NEW YORK — Robert Boyce, the NYPD’s Chief of Detectives, had never done a Facebook show before, even though social media has radically changed the way his cops investigate cases — and it’s helping them crack a lot of them.
“I’m glad to make this the first one,” the 62-year-old said of his trip to PIX11.
After 35 years with the NYPD, first as a transit officer, Chief Boyce will retire on St. Patrick’s Day, March 17th, after blowing the whistle on 44th Street to officially start the parade up Fifth Avenue.
The date is significant, because Boyce stepped into the hugely important position of Chief of Detectives on St. Patrick’s Day 2014.
He’s facing mandatory retirement in April, when he turns 63 years old.
During a wide-ranging interview that will air Monday night on PIX11 Facebook at 7 p.m., Boyce discussed the many cases his investigators solved during his 4-year tenure overseeing 77 detective commands around the city.
One of the highest-profile cases was the Howard Beach jogger, Karina Vetrano, who was brutally beaten and raped in parkland near her home in August 2016.
She fought her alleged attacker bitterly, and police said they found suspect Chanel Lewis’ DNA under Vetrano’s fingernails and on her phone.
And even though Lewis—who went to special ed schools for behavioral problems—had no prior arrests, Chief Boyce insisted police got the right man.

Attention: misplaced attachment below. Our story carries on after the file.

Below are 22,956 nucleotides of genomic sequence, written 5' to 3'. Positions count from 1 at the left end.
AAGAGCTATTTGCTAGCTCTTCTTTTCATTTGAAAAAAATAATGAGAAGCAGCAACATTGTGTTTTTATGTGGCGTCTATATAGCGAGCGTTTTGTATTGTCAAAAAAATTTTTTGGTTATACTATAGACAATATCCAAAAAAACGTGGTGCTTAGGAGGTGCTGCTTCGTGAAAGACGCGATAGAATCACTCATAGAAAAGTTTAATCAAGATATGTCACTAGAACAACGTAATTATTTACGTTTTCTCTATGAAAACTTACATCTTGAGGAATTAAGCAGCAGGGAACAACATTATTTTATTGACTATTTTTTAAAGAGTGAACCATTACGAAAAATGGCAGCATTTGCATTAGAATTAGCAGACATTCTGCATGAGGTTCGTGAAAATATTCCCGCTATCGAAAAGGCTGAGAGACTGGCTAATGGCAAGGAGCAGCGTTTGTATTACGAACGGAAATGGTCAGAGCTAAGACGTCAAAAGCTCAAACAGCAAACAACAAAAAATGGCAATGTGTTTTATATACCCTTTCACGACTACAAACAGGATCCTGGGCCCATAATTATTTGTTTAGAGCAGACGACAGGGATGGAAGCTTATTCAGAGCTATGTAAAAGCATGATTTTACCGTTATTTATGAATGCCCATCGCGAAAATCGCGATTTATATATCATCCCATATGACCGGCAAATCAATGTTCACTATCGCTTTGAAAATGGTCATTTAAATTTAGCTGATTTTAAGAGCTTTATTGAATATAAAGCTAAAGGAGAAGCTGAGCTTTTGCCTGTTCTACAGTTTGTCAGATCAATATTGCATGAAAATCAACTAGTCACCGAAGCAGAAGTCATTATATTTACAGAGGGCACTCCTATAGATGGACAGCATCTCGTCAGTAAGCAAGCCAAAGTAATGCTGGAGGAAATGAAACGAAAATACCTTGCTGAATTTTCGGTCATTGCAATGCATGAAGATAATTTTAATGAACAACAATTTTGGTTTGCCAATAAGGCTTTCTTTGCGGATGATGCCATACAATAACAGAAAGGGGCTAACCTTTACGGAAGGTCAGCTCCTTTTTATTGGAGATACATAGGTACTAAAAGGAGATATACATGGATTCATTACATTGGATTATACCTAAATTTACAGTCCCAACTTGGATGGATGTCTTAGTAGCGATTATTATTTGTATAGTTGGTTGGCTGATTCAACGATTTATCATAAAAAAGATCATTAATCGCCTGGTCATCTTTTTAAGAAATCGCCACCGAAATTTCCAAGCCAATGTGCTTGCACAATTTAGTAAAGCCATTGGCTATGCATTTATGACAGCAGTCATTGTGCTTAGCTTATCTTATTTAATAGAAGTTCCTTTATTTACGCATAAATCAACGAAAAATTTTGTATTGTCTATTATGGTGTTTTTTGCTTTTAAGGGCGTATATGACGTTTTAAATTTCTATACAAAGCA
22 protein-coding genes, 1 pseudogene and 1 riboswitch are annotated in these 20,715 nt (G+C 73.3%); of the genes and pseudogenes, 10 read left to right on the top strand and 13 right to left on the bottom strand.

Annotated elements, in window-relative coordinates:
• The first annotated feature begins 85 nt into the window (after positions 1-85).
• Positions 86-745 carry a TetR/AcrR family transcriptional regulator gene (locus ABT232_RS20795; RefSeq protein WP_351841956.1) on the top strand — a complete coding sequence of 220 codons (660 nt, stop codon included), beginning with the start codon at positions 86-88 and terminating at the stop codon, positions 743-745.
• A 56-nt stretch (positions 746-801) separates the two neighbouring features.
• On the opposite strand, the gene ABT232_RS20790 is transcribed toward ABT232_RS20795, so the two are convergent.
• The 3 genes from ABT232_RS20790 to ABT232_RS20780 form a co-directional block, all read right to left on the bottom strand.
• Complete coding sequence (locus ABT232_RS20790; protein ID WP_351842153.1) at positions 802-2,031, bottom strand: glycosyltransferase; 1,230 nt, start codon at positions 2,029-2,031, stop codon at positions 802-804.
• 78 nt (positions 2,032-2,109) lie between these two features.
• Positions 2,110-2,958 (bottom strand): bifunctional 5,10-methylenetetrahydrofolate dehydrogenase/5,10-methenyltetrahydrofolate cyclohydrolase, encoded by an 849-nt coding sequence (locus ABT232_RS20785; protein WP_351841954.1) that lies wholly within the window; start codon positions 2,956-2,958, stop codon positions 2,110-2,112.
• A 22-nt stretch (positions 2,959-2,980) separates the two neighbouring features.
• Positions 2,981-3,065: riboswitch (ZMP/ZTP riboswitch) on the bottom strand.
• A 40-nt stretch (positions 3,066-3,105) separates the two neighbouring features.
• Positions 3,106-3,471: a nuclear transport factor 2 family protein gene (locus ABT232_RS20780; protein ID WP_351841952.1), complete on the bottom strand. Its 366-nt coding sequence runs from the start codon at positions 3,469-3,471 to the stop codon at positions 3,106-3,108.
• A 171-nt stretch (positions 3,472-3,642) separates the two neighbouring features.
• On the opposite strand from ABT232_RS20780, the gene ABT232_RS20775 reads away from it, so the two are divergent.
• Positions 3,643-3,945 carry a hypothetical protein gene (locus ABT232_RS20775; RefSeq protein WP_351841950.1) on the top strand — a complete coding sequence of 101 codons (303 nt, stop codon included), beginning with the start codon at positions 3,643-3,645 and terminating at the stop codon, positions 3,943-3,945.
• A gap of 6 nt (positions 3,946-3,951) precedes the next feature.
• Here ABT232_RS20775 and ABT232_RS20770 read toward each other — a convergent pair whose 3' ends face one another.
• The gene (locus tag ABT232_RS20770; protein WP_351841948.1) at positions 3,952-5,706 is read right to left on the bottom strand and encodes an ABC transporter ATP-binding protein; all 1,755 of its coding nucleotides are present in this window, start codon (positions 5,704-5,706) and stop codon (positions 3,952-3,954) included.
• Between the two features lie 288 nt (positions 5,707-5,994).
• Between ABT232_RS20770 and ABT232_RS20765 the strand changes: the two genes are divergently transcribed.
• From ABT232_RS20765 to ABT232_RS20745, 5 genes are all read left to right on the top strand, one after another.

“Everything he said lined up with what we had as evidence,” Boyce noted.
When PIX11 mentioned that a number of New Yorkers felt Lewis was too thin to overtake the athletic and toned Vetrano, Chief Boyce didn’t back down, calling the case strong—and solid.
Boyce appeared with the Commander of his Cold Case Squad, Lt. David Nilsen, and Detective John Roberts, who solved the 2008 murder of 14-year-old Sabrina Matthews, whose throat was slashed in her Cambria Heights bedroom, while her mother slept downstairs.
The suspect, Rashon Venable, had left neighboring Queens Village with his family, shortly after Matthews’ murder, but he was later arrested and convicted of raping a 14-year-old girl in Pennsylvania.
Venable’s DNA was submitted to a national database. When NYPD detectives re-submitted the DNA from Sabrina Matthews’ 2008 case, they got a “hit” on a national database in 2016.
Venable pleaded guilty last week to Sabrina’s murder and will accept a prison sentence of 19 years to life.
On the Monday night webcast, Chief Boyce will talk about his most profound memories from his four years in the top hierarchy of the NYPD.
He served as Commander of precincts in the Bronx and Brooklyn during the rough years of crack cocaine wars.
In 2016, when Boyce re-structured the Detective Bureau, he made a commitment to crack down on gangs, and he thinks that’s made a huge difference in plummeting crime rates.
“We used to average about 5,000 shootings a year,” Boyce said, “Incredible numbers. We were down to less than 800 last year. Not where we want to be, but we’re pushing along.”
“You look at the murder rate; under 300 for the first time since 1951. Crazy numbers in reductions.”
Boyce’s wife, Kathleen, is a former police officer. They have an adult son and daughter.
Although Boyce acknowledged it will be very hard to leave a department he loves, he added, “It’s time to move on. To use a sports analogy, they have a very deep bench.”